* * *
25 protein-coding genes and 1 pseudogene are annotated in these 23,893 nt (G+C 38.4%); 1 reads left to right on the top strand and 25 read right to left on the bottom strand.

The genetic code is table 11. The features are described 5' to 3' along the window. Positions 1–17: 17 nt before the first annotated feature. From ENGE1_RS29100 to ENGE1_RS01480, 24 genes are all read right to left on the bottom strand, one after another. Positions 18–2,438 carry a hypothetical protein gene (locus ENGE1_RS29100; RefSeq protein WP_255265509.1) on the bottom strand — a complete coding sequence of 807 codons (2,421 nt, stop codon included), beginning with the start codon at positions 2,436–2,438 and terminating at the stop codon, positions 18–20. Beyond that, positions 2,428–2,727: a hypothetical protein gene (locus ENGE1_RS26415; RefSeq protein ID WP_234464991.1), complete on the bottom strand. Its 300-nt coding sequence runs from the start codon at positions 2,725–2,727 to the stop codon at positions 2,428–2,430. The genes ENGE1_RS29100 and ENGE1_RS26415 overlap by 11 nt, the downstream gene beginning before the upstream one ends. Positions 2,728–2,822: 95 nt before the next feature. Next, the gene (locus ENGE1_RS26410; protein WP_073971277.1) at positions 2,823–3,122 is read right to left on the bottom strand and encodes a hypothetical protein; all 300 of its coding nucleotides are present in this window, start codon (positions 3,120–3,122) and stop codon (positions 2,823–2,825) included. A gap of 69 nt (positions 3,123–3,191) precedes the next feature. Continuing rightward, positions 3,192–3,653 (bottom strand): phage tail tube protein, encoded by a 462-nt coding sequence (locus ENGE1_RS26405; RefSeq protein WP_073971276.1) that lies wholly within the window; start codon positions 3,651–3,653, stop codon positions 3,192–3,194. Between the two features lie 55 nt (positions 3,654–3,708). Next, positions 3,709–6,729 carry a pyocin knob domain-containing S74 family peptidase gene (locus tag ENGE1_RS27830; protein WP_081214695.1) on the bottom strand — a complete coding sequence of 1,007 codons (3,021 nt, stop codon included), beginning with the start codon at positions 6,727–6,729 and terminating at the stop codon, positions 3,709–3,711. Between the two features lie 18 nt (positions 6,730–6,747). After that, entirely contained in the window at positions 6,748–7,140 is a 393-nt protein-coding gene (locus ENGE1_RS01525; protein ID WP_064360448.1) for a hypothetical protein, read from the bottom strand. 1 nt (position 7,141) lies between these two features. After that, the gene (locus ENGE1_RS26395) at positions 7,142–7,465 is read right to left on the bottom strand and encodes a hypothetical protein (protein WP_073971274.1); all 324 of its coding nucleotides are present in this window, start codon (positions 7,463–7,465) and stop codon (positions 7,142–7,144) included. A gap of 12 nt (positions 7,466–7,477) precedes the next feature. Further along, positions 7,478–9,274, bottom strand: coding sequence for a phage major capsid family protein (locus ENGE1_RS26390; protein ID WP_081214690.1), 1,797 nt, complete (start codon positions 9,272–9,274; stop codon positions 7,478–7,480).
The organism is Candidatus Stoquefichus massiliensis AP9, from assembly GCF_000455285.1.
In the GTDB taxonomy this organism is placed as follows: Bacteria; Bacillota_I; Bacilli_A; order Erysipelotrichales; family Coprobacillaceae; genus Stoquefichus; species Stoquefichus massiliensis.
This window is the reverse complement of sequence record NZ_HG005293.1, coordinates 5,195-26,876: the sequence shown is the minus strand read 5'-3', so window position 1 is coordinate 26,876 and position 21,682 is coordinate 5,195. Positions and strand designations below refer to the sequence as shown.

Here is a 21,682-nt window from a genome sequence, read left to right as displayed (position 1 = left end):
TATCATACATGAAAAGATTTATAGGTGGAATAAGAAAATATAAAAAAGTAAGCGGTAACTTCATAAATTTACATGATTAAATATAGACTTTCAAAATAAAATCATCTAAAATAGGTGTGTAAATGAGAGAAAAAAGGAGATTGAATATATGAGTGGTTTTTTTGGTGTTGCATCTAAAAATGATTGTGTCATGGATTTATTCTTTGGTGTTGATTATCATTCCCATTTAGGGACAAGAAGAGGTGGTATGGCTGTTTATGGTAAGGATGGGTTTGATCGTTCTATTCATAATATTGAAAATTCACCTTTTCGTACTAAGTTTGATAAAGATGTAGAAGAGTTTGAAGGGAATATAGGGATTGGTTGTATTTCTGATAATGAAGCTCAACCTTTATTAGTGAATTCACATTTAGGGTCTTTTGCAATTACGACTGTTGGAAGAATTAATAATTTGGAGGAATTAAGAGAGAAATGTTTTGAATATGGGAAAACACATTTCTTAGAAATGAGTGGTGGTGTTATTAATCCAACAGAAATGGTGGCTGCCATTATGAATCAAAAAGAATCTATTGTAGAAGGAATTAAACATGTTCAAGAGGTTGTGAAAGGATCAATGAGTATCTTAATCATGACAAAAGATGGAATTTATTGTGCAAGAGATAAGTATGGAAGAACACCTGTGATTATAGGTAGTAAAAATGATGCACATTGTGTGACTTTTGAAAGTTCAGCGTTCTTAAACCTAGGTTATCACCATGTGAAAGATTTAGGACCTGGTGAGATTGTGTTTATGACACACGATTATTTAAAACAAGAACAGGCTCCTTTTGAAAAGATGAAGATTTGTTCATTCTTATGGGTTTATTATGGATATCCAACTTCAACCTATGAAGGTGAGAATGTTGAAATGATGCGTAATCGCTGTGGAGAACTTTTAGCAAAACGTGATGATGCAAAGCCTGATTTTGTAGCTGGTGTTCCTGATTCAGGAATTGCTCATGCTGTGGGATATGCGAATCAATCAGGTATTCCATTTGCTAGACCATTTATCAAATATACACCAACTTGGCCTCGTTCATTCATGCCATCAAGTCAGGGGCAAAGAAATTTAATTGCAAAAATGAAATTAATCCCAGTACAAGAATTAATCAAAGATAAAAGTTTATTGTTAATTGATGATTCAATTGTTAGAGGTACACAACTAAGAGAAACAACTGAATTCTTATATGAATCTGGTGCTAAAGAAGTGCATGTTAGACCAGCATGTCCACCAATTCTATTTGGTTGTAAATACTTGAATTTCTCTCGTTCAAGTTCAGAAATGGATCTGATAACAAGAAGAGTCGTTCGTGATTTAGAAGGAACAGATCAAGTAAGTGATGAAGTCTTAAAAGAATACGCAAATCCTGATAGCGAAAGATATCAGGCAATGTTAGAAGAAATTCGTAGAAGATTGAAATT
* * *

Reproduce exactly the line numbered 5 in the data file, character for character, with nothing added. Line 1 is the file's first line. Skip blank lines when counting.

This window is the reverse complement of sequence record NZ_HG005293.1, coordinates 5,195-26,876: the sequence shown is the minus strand read 5'-3', so window position 1 is coordinate 26,876 and position 21,682 is coordinate 5,195. Positions and strand designations below refer to the sequence as shown.